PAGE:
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Tone Rules

We've seen that in speaking Thai, it's important to pronounce each syllable in the proper lexical tone. We might not be understood if we do not. Next you might be wondering how to determine the correct tone. The tone of a Thai word can generally be determined from its spelling, according to a set of tone rules. The tone rules consider the specific consonants, vowels, and tone marks in a syllable to determine the tone with which the syllable must be pronounced.

Learn the Consonant Classes

If you haven't already studied the classes of the 44 Thai consonants, begin by reviewing the following chart or checking out our discussion of study approaches. One of the best methods is described in the lesson, Phonemic Approach to the Consonant Classes.

The following chart summarizes the consonant classes (the two obsolete consonants are grayed out). You can test your knowledge with the quiz, Classes of All 44 Thai Consonants.

Three Classes of Consonants
Low , , , , , , , , , , , , , , , , , , , , , , ,
Mid , , , , , , , ,
High , , , , , , , , , ,

Syllables with Tone Marks

If a syllable carries one of the four tone marks, then determining the tone is relatively simple. Two of the tone marks force a syllable to have a certain tone. In fact, these tone marks will only appear over syllables beginning with a mid-class consonant, but this extra information may just confuse matters. The important thing to remember is that always guarantees a high tone, and always guarantees a rising tone.

If one of the other two tone marks appears over a syllable, then we need to pay attention to the class of the initial consonant. Good thing we already memorized the classes of the consonants! Combining this information with the tone mark determines the lexical tone of the syllable. Refer to the following chart:

Tone of Syllables with Tone Marks
tone mark
name of tone mark
initial consonant
ไม้เอก  maaiH aehkL fallinglowlow
ไม้โท  maaiH tho:hM highfallingfalling
ไม้ตรี  maaiH dtreeM high
ไม้จัตวา  maaiH jatL dtaL waaM rising

What if the syllable begins with a cluster of two consonants, like the word กว่า   /gwaaL/? Generally, if a syllable begins with an initial consonant cluster, then the class of the first consonant is used to determine the tone. The tone mark appears over the second consonant in the cluster. See Non-conforming Initial Clusters for more information on the clustered consonant tone rule.

Syllables without Tone Marks

Determining the tone of a syllable which does not carry a tone mark is somewhat more complex. First, the syllable must be classified as either live or dead. [see Consonant Endings.] This depends on its final consonant if it's a closed syllable, or the type of vowel sound (live ending vowels are marked with footnote 3 on the vowels page) if it's an open syllable. Next, you may need to know whether the syllable has a long- or short vowel.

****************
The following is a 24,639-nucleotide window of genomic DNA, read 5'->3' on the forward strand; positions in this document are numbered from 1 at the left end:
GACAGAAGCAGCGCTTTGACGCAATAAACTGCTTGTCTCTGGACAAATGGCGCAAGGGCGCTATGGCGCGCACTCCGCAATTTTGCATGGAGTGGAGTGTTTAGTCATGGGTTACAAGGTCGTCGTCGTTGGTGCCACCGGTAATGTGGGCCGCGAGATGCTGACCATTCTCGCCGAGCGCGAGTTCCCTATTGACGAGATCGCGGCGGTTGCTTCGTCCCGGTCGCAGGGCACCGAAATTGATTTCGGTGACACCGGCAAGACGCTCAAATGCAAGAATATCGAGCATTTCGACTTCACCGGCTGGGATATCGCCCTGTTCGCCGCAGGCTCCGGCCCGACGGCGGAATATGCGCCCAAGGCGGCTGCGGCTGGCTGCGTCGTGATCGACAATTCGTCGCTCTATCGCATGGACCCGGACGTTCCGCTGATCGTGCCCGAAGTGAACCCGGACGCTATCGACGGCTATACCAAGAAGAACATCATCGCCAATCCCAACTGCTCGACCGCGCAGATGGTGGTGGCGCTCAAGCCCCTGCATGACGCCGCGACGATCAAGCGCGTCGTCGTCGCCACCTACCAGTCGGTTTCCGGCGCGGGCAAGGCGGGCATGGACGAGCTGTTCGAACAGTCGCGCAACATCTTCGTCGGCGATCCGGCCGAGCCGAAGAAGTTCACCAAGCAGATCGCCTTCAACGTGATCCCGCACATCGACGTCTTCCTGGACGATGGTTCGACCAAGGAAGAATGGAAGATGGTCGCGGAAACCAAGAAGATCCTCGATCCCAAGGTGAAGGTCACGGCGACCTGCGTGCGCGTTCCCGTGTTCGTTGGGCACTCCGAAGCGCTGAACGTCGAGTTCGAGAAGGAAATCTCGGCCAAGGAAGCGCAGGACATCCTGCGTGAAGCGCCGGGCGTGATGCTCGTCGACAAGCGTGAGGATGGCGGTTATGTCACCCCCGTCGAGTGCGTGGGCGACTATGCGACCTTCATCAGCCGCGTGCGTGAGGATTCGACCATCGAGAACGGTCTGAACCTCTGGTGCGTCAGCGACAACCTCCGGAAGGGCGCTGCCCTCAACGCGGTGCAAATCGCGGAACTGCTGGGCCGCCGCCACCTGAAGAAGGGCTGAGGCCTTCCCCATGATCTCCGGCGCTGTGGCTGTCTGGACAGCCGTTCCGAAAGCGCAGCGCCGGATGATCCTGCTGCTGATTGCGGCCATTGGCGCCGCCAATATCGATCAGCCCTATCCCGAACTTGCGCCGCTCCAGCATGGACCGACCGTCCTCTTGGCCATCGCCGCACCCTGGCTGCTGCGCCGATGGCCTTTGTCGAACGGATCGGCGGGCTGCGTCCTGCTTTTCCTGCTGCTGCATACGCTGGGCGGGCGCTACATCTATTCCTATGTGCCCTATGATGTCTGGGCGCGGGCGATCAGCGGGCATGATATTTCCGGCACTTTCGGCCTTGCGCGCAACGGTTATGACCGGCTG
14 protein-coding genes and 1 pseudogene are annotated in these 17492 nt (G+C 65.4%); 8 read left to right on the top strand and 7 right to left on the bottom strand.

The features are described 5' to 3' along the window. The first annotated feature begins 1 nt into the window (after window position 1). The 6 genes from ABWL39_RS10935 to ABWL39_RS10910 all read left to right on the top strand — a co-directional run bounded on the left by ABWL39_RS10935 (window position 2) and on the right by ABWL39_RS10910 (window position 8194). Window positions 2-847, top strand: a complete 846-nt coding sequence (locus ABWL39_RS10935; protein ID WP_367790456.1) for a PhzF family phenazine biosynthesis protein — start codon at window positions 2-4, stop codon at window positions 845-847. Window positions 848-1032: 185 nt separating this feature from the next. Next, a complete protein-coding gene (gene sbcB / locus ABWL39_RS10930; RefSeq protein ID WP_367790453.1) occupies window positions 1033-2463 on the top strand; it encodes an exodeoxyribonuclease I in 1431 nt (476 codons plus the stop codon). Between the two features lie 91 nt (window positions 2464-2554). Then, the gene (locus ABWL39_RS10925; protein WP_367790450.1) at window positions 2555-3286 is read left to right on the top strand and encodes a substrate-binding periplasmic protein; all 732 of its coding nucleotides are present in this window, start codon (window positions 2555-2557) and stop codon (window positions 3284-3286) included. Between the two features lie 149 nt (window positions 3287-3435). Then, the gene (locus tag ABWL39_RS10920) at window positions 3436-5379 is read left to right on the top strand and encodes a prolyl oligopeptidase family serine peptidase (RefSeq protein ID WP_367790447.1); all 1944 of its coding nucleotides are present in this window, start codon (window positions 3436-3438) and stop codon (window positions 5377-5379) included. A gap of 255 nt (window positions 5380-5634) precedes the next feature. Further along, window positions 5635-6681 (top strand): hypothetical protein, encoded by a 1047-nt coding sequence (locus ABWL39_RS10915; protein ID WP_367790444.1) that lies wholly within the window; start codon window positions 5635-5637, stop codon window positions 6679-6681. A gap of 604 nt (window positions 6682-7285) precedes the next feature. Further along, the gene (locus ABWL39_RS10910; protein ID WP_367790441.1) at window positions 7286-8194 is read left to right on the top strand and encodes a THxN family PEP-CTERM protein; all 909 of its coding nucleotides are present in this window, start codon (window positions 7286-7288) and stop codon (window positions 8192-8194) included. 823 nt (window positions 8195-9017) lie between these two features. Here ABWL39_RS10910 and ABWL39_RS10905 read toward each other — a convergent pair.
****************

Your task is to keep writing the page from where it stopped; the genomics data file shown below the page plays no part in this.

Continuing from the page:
We'll look into all of this below, where we present a comprehensive summary of the tone rules.

Overall summary of the tone rules

The table gives the lexical tone (low, mid [or "common"], rising, falling, or high) based on the initial consonant class and other considerations. When using this chart, remember that closed means that the syllable has a final consonant. Open syllables don't have a final consonant and thus end with their vowel sound. Also, the tone rules must be applied with care in certain types of Initial Consonant Clusters.

Tone Rule Summary

no tone marktone mark
the syllable is
open and has
a long vowel
the syllable is
closed with a
(live) consonant
the syllable is
open and has
a short vowel

(also see footnote 3
on the vowels page)
the syllable is
closed with a
stop (dead)
consonant ending
and has a...
live syllabledead syllable



( )

( )

( )

  • If there is a tone mark, the resulting tone will never be mid.
  • Vowel duration is only considered for low class initial with dead ending.
This table suggests why the mid-class consonants are so-named. In syllables without a tone mark, they bridge the low- and high-class consonants: In live syllables they act like low-class consonants, and in dead syllables they act like high-class consonants.

Tonal Composition of Thai Syllables

Now let's pivot this table to show all of the possible ways that a given lexical tone can be generated. This gives all of the twenty-two possible syllable types from a tone perspective.

Tonal Composition of Thai Syllables
lexical toneinitial
syllable typetone
L mid + dead กด   /gohtL/
mid + live (1.) + อ่ ต่อ   /dtaawL/
high + dead ฉาก   /chaakL/
high + live + อ่ ใส่   /saiL/
+ sonorant + dead อยาก   /yaakL/
+ sonorant + live + อ่ อยู่   /yuuL/
+ sonorant + dead หนวก   /nuaakL/
+ sonorant + live + อ่ ใหม่   /maiL/
M low + live ควาย    /khwaaiM/
mid + live ไป   /bpaiM/
H low + open, short คะ   /khaH/
low + closed dead, short วัด   /watH/
low + any (2.) + อ้ ไม้    /maaiH/
mid + any (3.)+ อ๊ โต๊ะ    /dtoH/
R high + live เขา   /khaoR/
mid + any (4.) + อ๋ ก๋ง   /gohngR/
+ sonorant + live หญิง   /yingR/
F low + closed dead, long มาก   /maakF/
low + any (4.) + อ่ ใช่   /chaiF/
+ sonorant + live + อ้ ไหม้   /maiF/
mid + any (5.) + อ้ ต้น   /dtohnF/
high + any (4.) + อ้ ผู้   /phuuF/

1. These syllables should always be live because otherwise the tone mark is not needed. We currently have only one word listed which is spelled with the unecessary mark: ปึ่ก   /bpeukL/. Compare with ปึก   /bpeukL/.
2. Almost always a live syllable. Exceptions: ฟู้ด  /fuutH/, โม้ก  /mo:hkH/, โน้ต  /no:htH/, etc.
3. Almost always a dead syllable. Exceptions: ปิ๊ง  /bpingH/, บ๊วย  /buayH/, กุ๊ย   /guyH/, etc.
4. In practice, always a live syllable.
5. Almost always a live syllable. Exception: อึ้บ  /eupF/.
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